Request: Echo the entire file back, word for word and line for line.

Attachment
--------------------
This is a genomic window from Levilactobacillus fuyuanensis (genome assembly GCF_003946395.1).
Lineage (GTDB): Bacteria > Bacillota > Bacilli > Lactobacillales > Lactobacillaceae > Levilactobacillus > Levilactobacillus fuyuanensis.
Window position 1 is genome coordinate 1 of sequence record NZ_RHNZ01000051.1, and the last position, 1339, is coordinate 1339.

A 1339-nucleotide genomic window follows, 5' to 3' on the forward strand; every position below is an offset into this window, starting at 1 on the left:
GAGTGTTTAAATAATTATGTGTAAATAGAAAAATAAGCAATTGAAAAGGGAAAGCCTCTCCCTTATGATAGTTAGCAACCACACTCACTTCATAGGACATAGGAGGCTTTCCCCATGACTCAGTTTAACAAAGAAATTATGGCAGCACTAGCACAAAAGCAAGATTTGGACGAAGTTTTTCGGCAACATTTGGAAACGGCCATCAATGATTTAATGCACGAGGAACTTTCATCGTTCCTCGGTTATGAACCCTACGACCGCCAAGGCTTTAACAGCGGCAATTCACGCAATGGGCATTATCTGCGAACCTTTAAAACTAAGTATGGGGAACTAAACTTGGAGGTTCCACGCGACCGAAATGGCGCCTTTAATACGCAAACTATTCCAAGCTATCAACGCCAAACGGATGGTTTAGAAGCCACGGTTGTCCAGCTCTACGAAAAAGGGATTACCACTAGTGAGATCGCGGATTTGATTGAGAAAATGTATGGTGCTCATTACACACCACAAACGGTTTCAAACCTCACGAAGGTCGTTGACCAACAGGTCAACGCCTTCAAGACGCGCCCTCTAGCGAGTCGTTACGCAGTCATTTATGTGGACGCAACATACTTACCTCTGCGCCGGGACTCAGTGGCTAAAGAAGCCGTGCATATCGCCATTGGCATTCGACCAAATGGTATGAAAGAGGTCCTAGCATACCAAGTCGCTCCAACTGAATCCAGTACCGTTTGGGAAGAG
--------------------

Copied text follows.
This is a genomic window from Levilactobacillus fuyuanensis (genome assembly GCF_003946395.1).
Lineage (GTDB): Bacteria > Bacillota > Bacilli > Lactobacillales > Lactobacillaceae > Levilactobacillus > Levilactobacillus fuyuanensis.
Window position 1 is genome coordinate 1 of sequence record NZ_RHNZ01000051.1, and the last position, 1339, is coordinate 1339.

A 1339-nucleotide genomic window follows, 5' to 3' on the forward strand; every position below is an offset into this window, starting at 1 on the left:
GAGTGTTTAAATAATTATGTGTAAATAGAAAAATAAGCAATTGAAAAGGGAAAGCCTCTCCCTTATGATAGTTAGCAACCACACTCACTTCATAGGACATAGGAGGCTTTCCCCATGACTCAGTTTAACAAAGAAATTATGGCAGCACTAGCACAAAAGCAAGATTTGGACGAAGTTTTTCGGCAACATTTGGAAACGGCCATCAATGATTTAATGCACGAGGAACTTTCATCGTTCCTCGGTTATGAACCCTACGACCGCCAAGGCTTTAACAGCGGCAATTCACGCAATGGGCATTATCTGCGAACCTTTAAAACTAAGTATGGGGAACTAAACTTGGAGGTTCCACGCGACCGAAATGGCGCCTTTAATACGCAAACTATTCCAAGCTATCAACGCCAAACGGATGGTTTAGAAGCCACGGTTGTCCAGCTCTACGAAAAAGGGATTACCACTAGTGAGATCGCGGATTTGATTGAGAAAATGTATGGTGCTCATTACACACCACAAACGGTTTCAAACCTCACGAAGGTCGTTGACCAACAGGTCAACGCCTTCAAGACGCGCCCTCTAGCGAGTCGTTACGCAGTCATTTATGTGGACGCAACATACTTACCTCTGCGCCGGGACTCAGTGGCTAAAGAAGCCGTGCATATCGCCATTGGCATTCGACCAAATGGTATGAAAGAGGTCCTAGCATACCAAGTCGCTCCAACTGAATCCAGTACCGTTTGGGAAGAG